A Life Worth Living; Chapter Two.
Our house was an old, soot covered terrace, amongst many rows of nineteenth century terrace houses. Built to accommodate miners and their families, these dirty, grimy looking terraces, faced each other over a cobbled road. Each house had a chimney that bellowed out smoke and black soot from coal fuelled fires. The smoke was so dense at times that it blocked out the rays of the sun. I remember life back then being sunless, the sun never shone on the dark days of my childhood.
All the houses looked pretty much the same, inside and out, dark and gloomy. They all had two or three bedrooms, two living rooms down stairs, no bathroom and no inside toilet. One living room, the front one, as you entered the front door, was kept for best and for entertaining guests. For most of the people in our street, it was an unused room. Our room was used sometimes for lodgers or strangers that my Mam used to take in.
In these houses most people lived in the back room, where all the cooking was done, and where it was easier to keep warm. In our back room, there was a big black range, which essentially was a coal fire surrounded by little ovens. This is where Mam did all the cooking and it was also our only means of heating. We stored coal in one end of this room in the 'coal hole', and at the other end of the room was a big pot sink. Each house had a little back yard with a toilet at the end. We had to run through rain, sleet and snow to get to the toilet in the night because Mam would not have a piss pot, which was basically a bucket on top of the stairs, like other families did.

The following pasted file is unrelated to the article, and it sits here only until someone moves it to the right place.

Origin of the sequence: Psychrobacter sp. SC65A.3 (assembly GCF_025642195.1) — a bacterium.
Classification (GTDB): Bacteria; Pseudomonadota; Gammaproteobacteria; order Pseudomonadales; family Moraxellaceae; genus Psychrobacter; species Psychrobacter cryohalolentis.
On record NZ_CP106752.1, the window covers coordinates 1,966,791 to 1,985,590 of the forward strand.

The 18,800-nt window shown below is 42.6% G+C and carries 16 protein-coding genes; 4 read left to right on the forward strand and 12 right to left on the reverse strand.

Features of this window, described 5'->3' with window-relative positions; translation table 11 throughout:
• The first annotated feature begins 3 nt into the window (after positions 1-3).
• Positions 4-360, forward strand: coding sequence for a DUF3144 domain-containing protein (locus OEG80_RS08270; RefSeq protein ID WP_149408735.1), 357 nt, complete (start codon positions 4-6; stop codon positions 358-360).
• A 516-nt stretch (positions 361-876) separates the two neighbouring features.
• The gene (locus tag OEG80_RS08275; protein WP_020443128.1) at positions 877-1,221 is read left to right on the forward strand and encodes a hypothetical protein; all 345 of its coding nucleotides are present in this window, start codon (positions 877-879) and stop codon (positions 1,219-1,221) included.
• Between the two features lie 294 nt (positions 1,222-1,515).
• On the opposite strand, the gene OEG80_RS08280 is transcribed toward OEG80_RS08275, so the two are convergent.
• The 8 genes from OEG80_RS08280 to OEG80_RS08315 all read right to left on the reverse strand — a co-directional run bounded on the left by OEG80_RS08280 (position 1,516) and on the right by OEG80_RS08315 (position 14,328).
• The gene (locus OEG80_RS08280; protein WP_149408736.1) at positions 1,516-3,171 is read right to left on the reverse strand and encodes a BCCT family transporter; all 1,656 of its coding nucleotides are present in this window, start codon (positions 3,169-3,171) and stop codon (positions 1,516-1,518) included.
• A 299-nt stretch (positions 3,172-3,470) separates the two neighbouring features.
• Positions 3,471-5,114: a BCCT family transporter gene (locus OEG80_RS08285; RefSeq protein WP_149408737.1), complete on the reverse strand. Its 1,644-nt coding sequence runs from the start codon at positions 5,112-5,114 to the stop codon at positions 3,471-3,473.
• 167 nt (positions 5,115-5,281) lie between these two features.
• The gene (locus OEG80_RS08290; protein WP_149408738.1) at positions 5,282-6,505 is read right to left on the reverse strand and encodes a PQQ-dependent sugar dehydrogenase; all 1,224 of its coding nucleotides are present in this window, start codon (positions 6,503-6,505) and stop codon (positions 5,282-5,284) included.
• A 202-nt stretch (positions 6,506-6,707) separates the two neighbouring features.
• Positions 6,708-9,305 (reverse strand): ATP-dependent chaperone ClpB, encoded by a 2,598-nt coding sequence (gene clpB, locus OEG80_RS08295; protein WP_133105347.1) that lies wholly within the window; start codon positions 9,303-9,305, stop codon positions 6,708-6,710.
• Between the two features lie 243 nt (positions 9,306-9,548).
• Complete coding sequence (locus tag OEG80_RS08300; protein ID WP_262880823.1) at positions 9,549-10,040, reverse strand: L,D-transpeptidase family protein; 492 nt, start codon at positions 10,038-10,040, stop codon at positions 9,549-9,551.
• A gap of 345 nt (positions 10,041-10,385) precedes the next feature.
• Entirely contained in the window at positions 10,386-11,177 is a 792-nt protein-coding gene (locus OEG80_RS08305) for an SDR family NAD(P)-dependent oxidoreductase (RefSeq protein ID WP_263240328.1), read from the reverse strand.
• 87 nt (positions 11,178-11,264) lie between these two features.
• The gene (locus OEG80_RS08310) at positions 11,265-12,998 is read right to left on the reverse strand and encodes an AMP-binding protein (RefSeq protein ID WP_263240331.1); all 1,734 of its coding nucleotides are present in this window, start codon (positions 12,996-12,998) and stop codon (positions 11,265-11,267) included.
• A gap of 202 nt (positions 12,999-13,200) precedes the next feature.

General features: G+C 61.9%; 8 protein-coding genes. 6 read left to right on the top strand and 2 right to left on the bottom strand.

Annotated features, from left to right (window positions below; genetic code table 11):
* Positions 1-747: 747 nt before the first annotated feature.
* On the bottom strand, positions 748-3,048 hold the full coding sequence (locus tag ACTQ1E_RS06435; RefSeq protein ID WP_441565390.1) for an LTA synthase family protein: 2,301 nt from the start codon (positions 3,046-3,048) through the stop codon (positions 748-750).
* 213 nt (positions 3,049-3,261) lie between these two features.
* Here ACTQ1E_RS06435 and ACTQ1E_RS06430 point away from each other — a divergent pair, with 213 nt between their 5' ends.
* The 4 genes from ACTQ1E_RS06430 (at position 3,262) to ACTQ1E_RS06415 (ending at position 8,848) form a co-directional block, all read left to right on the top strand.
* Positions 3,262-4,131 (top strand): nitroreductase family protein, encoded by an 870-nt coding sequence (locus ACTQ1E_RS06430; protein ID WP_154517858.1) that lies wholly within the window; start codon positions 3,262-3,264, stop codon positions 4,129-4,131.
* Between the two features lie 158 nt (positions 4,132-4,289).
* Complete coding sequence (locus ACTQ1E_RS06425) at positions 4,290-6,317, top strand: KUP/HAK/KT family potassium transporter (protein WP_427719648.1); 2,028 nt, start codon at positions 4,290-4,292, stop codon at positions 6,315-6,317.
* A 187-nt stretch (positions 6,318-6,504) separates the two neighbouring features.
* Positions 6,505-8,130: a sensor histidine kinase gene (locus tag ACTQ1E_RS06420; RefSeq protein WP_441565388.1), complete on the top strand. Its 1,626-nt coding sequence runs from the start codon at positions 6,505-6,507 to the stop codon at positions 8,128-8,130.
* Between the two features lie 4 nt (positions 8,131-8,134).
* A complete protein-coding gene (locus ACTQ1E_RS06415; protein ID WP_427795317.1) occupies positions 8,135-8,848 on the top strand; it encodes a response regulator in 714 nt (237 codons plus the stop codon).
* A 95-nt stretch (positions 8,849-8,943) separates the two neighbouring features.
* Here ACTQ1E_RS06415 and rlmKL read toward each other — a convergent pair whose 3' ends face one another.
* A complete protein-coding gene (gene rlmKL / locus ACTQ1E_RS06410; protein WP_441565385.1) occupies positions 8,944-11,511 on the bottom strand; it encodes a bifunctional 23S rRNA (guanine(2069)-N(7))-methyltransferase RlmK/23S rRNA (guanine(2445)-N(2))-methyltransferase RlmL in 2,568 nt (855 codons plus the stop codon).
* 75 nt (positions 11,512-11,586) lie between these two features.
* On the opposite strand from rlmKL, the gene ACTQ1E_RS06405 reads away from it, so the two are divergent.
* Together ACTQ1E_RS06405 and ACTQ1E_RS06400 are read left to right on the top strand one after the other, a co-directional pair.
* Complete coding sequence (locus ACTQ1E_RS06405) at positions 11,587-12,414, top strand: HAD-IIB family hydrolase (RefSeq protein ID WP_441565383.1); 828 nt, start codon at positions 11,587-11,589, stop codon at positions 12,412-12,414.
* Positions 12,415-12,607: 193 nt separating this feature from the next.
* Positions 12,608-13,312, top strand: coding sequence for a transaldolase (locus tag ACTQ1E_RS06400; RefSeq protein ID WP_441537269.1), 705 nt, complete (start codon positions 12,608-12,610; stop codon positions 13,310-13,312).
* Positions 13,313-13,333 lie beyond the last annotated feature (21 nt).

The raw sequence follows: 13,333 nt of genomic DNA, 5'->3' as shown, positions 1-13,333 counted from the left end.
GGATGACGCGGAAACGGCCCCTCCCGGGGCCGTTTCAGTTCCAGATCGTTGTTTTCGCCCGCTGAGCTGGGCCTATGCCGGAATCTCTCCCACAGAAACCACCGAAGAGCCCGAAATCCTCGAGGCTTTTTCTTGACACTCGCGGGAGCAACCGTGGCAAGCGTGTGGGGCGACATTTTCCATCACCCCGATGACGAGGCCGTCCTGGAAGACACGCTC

Life Of Drudgery
It was a harsh life for all coal miners, their wives and the children, back then. The women seemed to spend all their time cleaning, washing, cooking or beating their rugs in the back yard, to get rid of the coal dust that accumulated in them. There were no washing machines or vacuum cleaners back then. My mother did our washing in an old tin bath that hung on the wall outside in the yard. She would put the wet clothes through a mangle and then hang them to dry on a rack in the kitchen. Life was one of drudgery for those women I grew up around and that graft showed on the faces.
In the beginning, Mam kept our house spotless. We had bare walls and bare floors and very little furniture but it was always clean. Every Sunday the house would reek of disinfectant, when Mam did what she called, 'her big clean'. She would scrub our front step almost every day. Doing that front step must have been a traditional cultural thing to do in those days as I often saw worn out looking women, scrubbing the front step. As a small child, I remember Mam, many times, arguing with the neighbours, Irish accent accentuated and often the loudest, ‘Ah, go home and clean your fucking step, you dirty whore!’ she would scream.